The book basis and tax basis dollar amounts of the three accounts are assumed to be the net of any related contra or adjunct valuation accounts. Therefore, the book basis of the Available-For-Sale Securities account has been adjusted for unrealized gains or losses from marking the securities to market at the balance sheet date. For the Property, Plant, and Equipment account, both the book basis and the tax basis have been reduced by their accumulated depreciation balances [straight-line for financial reporting and the modified accelerated cost recovery system (MACRS) for tax reporting].

The future taxable or deductible amounts and the resulting deferred tax asset or liability are computed from the net of the book basis ending balance and the tax basis. Exhibit 2 also displays the deferred tax analysis, using an average graduated tax rate of 35% to compute the deferred tax account balances.

Example 1: Available-For-Sale Securities, Current

The $3 million net book basis of the securities was measured using the fair value requirements of SFAS 115, whereas the $3.3 million net tax basis is the cost of the securities without fair value adjustment.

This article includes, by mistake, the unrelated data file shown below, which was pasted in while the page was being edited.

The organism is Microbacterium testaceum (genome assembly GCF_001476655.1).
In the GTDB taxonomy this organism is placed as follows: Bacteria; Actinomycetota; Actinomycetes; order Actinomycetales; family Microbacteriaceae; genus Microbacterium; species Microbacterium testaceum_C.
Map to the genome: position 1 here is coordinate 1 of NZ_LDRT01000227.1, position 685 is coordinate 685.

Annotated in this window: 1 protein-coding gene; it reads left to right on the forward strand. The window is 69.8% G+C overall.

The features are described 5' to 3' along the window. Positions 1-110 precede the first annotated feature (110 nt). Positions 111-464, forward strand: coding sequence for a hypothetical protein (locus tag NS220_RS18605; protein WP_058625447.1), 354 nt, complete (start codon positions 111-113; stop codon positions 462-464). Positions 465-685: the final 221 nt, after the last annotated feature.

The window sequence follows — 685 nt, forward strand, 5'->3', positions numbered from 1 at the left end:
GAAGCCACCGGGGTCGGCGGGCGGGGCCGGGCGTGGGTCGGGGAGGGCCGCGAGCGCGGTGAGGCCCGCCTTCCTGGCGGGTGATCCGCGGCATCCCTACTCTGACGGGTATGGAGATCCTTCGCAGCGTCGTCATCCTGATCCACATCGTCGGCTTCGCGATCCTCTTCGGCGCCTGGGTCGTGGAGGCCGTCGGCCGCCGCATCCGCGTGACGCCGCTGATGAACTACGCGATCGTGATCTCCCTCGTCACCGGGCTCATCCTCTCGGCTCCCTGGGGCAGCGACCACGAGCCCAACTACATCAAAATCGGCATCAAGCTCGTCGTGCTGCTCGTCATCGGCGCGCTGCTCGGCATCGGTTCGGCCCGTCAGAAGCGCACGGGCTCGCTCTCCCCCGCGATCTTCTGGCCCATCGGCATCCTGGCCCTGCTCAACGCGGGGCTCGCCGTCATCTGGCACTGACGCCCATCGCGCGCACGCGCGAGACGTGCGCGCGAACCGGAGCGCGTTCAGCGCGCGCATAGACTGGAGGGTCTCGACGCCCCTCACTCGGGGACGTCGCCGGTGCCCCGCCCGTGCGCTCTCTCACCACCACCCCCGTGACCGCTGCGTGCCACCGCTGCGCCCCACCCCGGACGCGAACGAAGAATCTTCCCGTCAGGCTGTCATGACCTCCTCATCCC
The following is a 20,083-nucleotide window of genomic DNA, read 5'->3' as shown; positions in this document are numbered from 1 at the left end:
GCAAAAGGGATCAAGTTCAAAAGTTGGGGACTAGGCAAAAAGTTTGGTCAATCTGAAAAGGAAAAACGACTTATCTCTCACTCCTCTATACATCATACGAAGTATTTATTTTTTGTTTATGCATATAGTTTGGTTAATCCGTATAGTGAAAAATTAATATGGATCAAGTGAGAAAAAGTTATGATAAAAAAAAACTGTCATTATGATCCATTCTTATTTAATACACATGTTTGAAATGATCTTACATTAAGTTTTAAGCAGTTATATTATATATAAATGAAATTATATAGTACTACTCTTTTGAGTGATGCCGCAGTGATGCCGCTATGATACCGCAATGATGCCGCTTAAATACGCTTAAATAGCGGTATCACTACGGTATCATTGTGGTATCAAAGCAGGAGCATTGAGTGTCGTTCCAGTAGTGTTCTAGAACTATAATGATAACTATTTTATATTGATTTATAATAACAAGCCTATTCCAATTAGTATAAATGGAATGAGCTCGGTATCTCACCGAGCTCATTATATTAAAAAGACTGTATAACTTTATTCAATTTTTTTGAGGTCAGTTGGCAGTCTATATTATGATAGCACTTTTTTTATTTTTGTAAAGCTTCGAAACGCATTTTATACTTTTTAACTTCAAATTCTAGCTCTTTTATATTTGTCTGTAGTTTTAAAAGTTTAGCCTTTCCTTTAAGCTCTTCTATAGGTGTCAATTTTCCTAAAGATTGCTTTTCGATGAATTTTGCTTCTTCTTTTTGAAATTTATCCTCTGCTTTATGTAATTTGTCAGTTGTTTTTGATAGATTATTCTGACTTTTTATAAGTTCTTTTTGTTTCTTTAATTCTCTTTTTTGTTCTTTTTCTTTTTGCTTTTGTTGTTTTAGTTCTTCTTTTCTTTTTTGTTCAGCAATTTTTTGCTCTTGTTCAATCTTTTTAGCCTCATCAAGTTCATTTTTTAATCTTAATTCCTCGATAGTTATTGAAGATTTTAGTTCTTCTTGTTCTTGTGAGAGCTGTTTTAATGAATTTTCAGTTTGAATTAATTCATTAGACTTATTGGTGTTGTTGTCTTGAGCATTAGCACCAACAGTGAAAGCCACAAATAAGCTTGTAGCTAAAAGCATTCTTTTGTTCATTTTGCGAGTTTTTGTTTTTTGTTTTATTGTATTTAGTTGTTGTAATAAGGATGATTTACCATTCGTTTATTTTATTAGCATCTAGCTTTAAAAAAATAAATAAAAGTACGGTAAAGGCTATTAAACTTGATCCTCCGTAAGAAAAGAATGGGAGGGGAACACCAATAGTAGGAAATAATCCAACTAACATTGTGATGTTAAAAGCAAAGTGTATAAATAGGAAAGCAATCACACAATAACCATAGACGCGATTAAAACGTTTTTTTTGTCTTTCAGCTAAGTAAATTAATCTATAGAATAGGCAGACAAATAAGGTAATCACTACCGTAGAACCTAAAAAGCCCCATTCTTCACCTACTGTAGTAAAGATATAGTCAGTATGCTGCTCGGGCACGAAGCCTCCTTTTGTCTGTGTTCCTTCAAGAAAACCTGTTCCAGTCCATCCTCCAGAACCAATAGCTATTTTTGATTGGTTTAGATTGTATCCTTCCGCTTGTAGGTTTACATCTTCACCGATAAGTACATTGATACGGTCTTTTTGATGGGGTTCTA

Because the book basis is less than the tax basis, a $300,000 future deductible amount was created. The deferred tax asset ending balance of $105,000 is computed based on an average graduated tax rate of 35%.

To determine the appropriate adjusting journal entry for the deferred tax asset, refer to Exhibit 1, Flowchart A. Because the computed deferred tax asset ending balance of $105,000 is greater than the assumed beginning balance of zero (as displayed in Exhibit 3), the user should follow the left-hand side of Flowchart A. The Deferred Tax Asset account has increased by $105,000; therefore, a journal entry is needed to adjust the account. As noted in the flowchart (journal entry 1), the required form of the adjusting journal entry is to increase (debit) the Deferred Tax Asset account by $105,000 and to decrease (credit) the Other Comprehensive Income account by the same amount.

This example assumes there was no beginning balance in the Deferred Tax Asset account; however, it does assume that there was a Deferred Tax Liability beginning balance of $37,000 related to the investment securities. As noted in Flowchart A, this amount must be eliminated (journal entry 3). The required form of the adjusting journal entry is to decrease (debit) the Deferred Tax Liability account by $37,000 and to decrease (credit) the Other Comprehensive Income account by the same amount. At this point, the analysis stops. The financial reporting requirements for comprehensive income are found in SFAS 130.

Example 2: Property, Plant, and Equipment